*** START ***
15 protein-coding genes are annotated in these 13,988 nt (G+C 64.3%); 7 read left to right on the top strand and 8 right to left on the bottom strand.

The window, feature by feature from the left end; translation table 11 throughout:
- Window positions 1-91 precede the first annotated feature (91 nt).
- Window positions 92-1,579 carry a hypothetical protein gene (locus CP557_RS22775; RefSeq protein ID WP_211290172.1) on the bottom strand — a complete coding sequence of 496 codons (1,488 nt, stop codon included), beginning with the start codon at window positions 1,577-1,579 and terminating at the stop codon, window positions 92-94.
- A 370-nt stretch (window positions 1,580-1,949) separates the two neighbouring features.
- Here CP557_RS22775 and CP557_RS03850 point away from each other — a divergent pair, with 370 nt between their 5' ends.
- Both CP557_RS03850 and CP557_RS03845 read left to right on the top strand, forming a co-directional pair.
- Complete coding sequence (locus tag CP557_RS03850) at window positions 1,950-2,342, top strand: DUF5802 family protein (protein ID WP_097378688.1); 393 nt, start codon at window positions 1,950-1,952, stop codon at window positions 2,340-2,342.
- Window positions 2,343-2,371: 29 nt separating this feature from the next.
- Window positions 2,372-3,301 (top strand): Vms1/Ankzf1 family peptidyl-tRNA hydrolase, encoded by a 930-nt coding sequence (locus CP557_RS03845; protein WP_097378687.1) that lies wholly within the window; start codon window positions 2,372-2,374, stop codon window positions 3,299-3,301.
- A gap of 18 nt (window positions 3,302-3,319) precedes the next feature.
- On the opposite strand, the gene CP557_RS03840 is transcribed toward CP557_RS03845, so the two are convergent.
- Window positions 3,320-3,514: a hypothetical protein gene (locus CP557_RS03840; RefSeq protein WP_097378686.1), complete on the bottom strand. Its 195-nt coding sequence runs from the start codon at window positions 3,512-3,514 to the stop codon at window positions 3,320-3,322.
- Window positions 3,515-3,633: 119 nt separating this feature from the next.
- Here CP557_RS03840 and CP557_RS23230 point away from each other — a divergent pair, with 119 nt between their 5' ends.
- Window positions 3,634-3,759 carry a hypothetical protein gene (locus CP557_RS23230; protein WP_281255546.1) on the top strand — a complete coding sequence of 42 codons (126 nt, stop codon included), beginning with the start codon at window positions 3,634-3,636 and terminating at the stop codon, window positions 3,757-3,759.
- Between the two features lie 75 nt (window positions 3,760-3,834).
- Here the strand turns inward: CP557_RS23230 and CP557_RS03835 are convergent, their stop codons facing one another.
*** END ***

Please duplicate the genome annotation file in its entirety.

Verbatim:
15 protein-coding genes are annotated in these 13,988 nt (G+C 64.3%); 7 read left to right on the top strand and 8 right to left on the bottom strand.

The window, feature by feature from the left end; translation table 11 throughout:
- Window positions 1-91 precede the first annotated feature (91 nt).
- Window positions 92-1,579 carry a hypothetical protein gene (locus CP557_RS22775; RefSeq protein ID WP_211290172.1) on the bottom strand — a complete coding sequence of 496 codons (1,488 nt, stop codon included), beginning with the start codon at window positions 1,577-1,579 and terminating at the stop codon, window positions 92-94.
- A 370-nt stretch (window positions 1,580-1,949) separates the two neighbouring features.
- Here CP557_RS22775 and CP557_RS03850 point away from each other — a divergent pair, with 370 nt between their 5' ends.
- Both CP557_RS03850 and CP557_RS03845 read left to right on the top strand, forming a co-directional pair.
- Complete coding sequence (locus tag CP557_RS03850) at window positions 1,950-2,342, top strand: DUF5802 family protein (protein ID WP_097378688.1); 393 nt, start codon at window positions 1,950-1,952, stop codon at window positions 2,340-2,342.
- Window positions 2,343-2,371: 29 nt separating this feature from the next.
- Window positions 2,372-3,301 (top strand): Vms1/Ankzf1 family peptidyl-tRNA hydrolase, encoded by a 930-nt coding sequence (locus CP557_RS03845; protein WP_097378687.1) that lies wholly within the window; start codon window positions 2,372-2,374, stop codon window positions 3,299-3,301.
- A gap of 18 nt (window positions 3,302-3,319) precedes the next feature.
- On the opposite strand, the gene CP557_RS03840 is transcribed toward CP557_RS03845, so the two are convergent.
- Window positions 3,320-3,514: a hypothetical protein gene (locus CP557_RS03840; RefSeq protein WP_097378686.1), complete on the bottom strand. Its 195-nt coding sequence runs from the start codon at window positions 3,512-3,514 to the stop codon at window positions 3,320-3,322.
- Window positions 3,515-3,633: 119 nt separating this feature from the next.
- Here CP557_RS03840 and CP557_RS23230 point away from each other — a divergent pair, with 119 nt between their 5' ends.
- Window positions 3,634-3,759 carry a hypothetical protein gene (locus CP557_RS23230; protein WP_281255546.1) on the top strand — a complete coding sequence of 42 codons (126 nt, stop codon included), beginning with the start codon at window positions 3,634-3,636 and terminating at the stop codon, window positions 3,757-3,759.
- Between the two features lie 75 nt (window positions 3,760-3,834).
- Here the strand turns inward: CP557_RS23230 and CP557_RS03835 are convergent, their stop codons facing one another.